What’s your full name?
How old are you?
Where were you born/brought up?
I was born and brought up in London but I count a lot of cities in the world like Beirut ‘home.'
What do you do for a living?
I’m a multi-award winning writer and journalist (I find that women don’t shout about their achievements enough so I don’t mind taking the baton!). I write for national magazines and newspapers including i-D, Vice, Broadly, Cosmopolitan, Time Out London, Refinery29UK, Stylist and more.
What’s your ethnicity?
I’m half-Lebanese, half-Pakistani.
How did your mum and dad meet?
At SOAS – my mum loves telling everyone the story of how my dad followed her around uni.
How old were you when you became conscious that people saw you differently? What impact did that have on you?
So many to pick from! I’ve always been placed on the periphery of the communities that I supposedly belong to. My predominantly Asian group of friends in secondary school used to always tell me: “You wouldn’t understand, you’re only half” and my Lebanese family would usually say the same: “You wouldn’t understand, you’re Pakistani”. In mainstream Britain, I’m perceived as the ‘other’ so I’ve learnt since I was young that ‘belonging’ isn’t experience that we all share. Maybe on a subconscious level, I’m drawn to giving marginalised communities a platform in my journalism as I understand what it’s like to be on the periphery.
Describe your most memorable moments when you were made aware of being mixed race.
When I couldn’t see my ethnicity on those forms that require you to fill it out so I always had to plump for ‘Other’. Granted, there was ‘Arab’ or ‘Asian – Pakistani’ but that’s not my entire identity. It’s frustrating that my heritage is reduced to ‘Other’ as if it isn’t valid. My identity’s incredibly rich and that I’m very proud of but I remember how frustrating it was seeing friends pick their own ethnicities so easily comparatively and how it wasn’t called into question.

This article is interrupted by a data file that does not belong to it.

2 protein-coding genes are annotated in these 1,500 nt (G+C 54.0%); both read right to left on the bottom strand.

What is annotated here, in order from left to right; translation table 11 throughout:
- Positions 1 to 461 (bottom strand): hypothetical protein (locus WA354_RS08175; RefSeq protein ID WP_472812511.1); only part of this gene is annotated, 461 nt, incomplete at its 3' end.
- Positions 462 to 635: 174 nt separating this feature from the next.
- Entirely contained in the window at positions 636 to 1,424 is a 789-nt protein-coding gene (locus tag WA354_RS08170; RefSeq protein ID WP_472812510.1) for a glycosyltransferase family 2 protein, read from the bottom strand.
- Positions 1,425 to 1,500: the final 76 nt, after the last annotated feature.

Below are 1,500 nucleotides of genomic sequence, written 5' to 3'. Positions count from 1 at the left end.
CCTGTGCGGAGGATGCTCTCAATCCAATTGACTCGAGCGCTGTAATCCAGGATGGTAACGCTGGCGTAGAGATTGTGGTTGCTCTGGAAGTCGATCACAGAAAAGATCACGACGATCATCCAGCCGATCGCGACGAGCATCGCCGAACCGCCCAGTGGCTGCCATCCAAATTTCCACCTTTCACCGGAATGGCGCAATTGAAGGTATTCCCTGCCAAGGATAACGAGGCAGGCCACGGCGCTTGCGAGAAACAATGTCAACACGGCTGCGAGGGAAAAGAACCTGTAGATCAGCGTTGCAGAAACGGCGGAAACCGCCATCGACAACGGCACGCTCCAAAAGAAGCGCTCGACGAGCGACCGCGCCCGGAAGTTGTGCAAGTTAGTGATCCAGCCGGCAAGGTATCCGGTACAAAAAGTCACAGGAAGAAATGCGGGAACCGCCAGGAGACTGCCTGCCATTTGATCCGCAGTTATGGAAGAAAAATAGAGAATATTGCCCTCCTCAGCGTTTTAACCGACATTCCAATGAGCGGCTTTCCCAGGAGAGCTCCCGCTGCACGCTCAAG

Also, I’m sure most mixed-race girls can identify with this but how our identities are exoticised or fetishised. From my experience, men use the ‘where are you from?’ line as a chat-up line! It doesn’t matter where I am – answering the doorbell, on a night out, meeting someone for the first time. I make it fun by getting them to guess as no one has ever got my heritage completely accurate but it’s exhausting. I don’t owe my heritage to people I’ve just met, especially as I then have to answer follow-up questions like “where did your parents first meet?”. If someone mistakes me for Brazilian or Spanish and I’m too tired to contest it, I’ll let them get on with it.
Do you feel your parents prepared you for life as a mixed race person?
They don’t quite understand the intricacies of being mixed race – they’ve never had to question ‘belonging’ to a community or culture in the same way I’ve had. It’s also interesting that both my parents come from Muslim backgrounds which you’d think would enable me to be accepted more easily but as I’ve got older, I’ve noticed that faith doesn’t ostracise you in the same way that race can and does.
What ignorant comments have you heard about being mixed-race that really rile you?